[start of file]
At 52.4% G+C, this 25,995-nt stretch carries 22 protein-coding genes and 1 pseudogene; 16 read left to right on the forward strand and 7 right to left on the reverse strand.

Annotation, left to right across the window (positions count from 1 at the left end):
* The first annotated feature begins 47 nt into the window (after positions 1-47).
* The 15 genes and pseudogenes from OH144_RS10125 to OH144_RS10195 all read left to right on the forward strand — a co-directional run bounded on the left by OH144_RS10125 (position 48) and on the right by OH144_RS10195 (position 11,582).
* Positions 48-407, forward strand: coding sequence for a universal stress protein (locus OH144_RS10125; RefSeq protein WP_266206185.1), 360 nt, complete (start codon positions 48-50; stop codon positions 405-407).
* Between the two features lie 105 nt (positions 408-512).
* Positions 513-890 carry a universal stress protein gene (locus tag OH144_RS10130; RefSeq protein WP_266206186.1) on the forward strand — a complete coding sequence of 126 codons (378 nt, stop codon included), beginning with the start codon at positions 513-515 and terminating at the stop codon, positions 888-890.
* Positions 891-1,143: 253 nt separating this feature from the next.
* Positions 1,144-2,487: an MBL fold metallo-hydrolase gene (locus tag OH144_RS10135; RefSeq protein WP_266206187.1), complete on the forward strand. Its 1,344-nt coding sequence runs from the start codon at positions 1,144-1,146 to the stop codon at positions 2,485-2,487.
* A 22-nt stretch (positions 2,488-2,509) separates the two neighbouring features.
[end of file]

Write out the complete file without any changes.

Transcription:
At 52.4% G+C, this 25,995-nt stretch carries 22 protein-coding genes and 1 pseudogene; 16 read left to right on the forward strand and 7 right to left on the reverse strand.

Annotation, left to right across the window (positions count from 1 at the left end):
* The first annotated feature begins 47 nt into the window (after positions 1-47).
* The 15 genes and pseudogenes from OH144_RS10125 to OH144_RS10195 all read left to right on the forward strand — a co-directional run bounded on the left by OH144_RS10125 (position 48) and on the right by OH144_RS10195 (position 11,582).
* Positions 48-407, forward strand: coding sequence for a universal stress protein (locus OH144_RS10125; RefSeq protein WP_266206185.1), 360 nt, complete (start codon positions 48-50; stop codon positions 405-407).
* Between the two features lie 105 nt (positions 408-512).
* Positions 513-890 carry a universal stress protein gene (locus tag OH144_RS10130; RefSeq protein WP_266206186.1) on the forward strand — a complete coding sequence of 126 codons (378 nt, stop codon included), beginning with the start codon at positions 513-515 and terminating at the stop codon, positions 888-890.
* Positions 891-1,143: 253 nt separating this feature from the next.
* Positions 1,144-2,487: an MBL fold metallo-hydrolase gene (locus tag OH144_RS10135; RefSeq protein WP_266206187.1), complete on the forward strand. Its 1,344-nt coding sequence runs from the start codon at positions 1,144-1,146 to the stop codon at positions 2,485-2,487.
* A 22-nt stretch (positions 2,488-2,509) separates the two neighbouring features.